Faced with this abundance of images of such complexity, one can be forgiven for wondering who would have understood the message that the windows portrayed. It should not be forgotten that the Middle Ages were a time of all-pervasive Christian culture alien to us now. Whereas today we require explanations and commentaries, the people of that time would have instantly understood the meaning behind these images, with which they were familiar because they had seen them elsewhere and which they understood because they listened to lengthy readings of the texts that inspired them during the daily liturgies they attended. The images painted on the stone and glass of medieval churches were there not so much to educate Christians as to praise God: these stained-glass windows are man’s message to God the Creator. They are images of celebration and prayer.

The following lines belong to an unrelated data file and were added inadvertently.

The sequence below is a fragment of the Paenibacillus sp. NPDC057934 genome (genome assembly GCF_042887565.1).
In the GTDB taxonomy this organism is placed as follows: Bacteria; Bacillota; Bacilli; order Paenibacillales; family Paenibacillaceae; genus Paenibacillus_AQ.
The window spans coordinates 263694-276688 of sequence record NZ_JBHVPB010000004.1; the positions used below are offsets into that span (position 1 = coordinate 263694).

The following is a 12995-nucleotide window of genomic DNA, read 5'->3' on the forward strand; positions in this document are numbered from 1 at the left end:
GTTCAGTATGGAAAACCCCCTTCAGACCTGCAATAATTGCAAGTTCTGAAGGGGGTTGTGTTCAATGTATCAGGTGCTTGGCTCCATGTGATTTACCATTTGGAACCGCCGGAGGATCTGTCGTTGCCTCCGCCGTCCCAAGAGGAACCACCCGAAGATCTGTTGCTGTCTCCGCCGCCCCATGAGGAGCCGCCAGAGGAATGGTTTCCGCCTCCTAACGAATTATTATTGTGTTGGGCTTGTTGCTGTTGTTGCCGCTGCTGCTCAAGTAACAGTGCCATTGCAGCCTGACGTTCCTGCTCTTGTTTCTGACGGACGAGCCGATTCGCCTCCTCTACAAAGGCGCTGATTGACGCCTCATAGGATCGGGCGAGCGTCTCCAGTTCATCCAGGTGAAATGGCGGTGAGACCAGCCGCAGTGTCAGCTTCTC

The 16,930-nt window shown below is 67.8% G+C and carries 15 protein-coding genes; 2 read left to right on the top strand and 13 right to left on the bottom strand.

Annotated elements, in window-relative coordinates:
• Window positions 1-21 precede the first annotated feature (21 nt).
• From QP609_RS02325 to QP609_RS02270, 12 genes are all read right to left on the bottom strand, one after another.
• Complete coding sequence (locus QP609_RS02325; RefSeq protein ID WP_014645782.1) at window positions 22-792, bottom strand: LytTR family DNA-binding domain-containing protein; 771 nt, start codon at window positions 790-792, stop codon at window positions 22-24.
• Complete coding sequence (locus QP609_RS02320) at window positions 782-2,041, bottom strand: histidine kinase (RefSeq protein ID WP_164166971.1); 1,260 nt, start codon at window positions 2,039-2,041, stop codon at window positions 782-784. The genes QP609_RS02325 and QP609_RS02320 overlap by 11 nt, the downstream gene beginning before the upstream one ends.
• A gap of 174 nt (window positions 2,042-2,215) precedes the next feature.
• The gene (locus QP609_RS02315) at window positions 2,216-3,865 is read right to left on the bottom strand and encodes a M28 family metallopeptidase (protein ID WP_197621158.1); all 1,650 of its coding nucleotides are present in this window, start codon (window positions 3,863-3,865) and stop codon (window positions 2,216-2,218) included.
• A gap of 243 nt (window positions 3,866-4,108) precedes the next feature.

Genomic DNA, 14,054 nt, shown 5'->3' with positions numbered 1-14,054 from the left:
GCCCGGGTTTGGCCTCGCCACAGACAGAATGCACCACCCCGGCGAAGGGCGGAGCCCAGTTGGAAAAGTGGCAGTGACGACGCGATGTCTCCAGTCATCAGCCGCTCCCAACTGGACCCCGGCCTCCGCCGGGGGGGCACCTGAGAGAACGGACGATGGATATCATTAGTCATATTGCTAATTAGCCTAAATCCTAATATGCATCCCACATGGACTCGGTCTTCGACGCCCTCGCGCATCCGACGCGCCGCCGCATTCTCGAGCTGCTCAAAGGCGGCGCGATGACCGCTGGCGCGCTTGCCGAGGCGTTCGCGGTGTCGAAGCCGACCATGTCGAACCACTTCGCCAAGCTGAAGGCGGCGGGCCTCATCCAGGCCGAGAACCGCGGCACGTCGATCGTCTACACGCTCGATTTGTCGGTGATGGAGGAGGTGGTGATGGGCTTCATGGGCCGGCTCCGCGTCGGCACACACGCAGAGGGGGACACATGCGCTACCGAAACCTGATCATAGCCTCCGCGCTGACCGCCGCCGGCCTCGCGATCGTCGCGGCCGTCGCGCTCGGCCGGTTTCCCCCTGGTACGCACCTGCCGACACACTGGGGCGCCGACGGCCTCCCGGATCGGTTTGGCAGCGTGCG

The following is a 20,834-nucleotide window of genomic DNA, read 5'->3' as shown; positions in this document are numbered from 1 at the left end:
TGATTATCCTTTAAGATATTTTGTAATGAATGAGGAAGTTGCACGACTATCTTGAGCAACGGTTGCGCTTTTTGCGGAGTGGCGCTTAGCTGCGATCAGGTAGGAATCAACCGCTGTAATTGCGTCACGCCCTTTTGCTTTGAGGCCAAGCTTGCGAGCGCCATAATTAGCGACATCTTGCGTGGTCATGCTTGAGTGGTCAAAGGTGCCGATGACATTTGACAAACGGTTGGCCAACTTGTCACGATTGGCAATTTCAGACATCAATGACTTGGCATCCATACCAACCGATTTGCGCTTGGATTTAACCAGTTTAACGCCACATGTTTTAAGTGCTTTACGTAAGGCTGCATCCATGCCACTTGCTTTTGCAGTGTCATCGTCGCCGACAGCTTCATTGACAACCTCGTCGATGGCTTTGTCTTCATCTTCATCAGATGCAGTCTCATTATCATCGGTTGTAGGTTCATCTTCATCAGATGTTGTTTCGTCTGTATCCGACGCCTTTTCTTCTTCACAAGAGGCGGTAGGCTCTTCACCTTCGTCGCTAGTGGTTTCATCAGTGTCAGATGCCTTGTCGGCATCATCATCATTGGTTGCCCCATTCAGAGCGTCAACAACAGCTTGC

What’s more, the windows’ main function, even more important than sending a message, was to create an atmosphere, evoking the walls of Heavenly Jerusalem, described in the Apocalypse as garnished with precious stones. The myriad rays of coloured light sparkling on the stone were designed to surround the pilgrims with a symphony of colour worthy of the heavenly world. The cathedral was above all the place of celebration of the sacraments. The function of the images in the stained-glass windows was to echo the liturgy by providing a permanent visual reminder of the liturgical gestures and the texts read during the services. The cathedral contained also a large number of relics, not only the relic of the Virgin’s tunic but also relics of many saints, to whom altars were dedicated in different chapels. The pilgrims came to pray before these relics, and the images in the stained-glass windows supported this prayer by reminding the faithful of the key moments in the saints’ lives.